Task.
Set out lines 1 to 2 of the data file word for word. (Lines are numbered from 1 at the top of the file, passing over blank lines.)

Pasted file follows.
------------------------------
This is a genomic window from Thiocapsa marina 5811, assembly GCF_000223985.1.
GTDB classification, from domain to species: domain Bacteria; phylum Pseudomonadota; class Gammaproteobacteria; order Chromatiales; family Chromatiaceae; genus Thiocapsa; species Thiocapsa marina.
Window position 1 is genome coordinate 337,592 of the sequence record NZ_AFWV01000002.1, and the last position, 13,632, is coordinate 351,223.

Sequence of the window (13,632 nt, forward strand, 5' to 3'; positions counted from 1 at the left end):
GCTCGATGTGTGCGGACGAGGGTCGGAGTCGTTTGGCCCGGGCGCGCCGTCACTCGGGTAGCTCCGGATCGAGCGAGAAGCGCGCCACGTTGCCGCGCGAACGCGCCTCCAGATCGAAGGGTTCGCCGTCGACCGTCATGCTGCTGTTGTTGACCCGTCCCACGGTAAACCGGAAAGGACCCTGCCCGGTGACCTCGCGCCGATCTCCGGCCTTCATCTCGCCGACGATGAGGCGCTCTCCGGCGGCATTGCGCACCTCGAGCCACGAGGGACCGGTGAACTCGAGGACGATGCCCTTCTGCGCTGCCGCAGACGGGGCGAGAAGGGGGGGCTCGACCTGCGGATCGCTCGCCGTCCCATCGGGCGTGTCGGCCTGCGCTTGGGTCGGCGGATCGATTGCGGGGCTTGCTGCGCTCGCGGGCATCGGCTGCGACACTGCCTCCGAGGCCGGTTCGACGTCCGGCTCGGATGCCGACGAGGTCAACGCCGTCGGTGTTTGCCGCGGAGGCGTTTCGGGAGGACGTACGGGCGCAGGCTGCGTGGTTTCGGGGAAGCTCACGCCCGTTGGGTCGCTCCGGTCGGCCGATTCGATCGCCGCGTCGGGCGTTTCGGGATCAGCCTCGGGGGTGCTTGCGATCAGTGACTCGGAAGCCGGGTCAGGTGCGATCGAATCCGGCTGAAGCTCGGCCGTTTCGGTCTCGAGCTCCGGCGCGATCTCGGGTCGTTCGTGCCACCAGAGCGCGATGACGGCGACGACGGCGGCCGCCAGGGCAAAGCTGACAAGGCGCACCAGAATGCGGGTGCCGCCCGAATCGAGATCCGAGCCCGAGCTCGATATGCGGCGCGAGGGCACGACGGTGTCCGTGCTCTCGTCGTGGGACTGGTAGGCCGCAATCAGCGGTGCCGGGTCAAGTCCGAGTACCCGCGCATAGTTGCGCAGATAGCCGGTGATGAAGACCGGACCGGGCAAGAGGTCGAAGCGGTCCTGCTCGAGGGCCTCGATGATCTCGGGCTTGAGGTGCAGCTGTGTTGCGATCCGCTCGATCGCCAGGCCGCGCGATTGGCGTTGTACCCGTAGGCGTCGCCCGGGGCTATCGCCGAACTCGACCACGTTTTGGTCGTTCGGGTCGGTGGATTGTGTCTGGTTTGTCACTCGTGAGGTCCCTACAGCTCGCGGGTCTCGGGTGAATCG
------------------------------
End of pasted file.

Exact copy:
This is a genomic window from Thiocapsa marina 5811, assembly GCF_000223985.1.
GTDB classification, from domain to species: domain Bacteria; phylum Pseudomonadota; class Gammaproteobacteria; order Chromatiales; family Chromatiaceae; genus Thiocapsa; species Thiocapsa marina.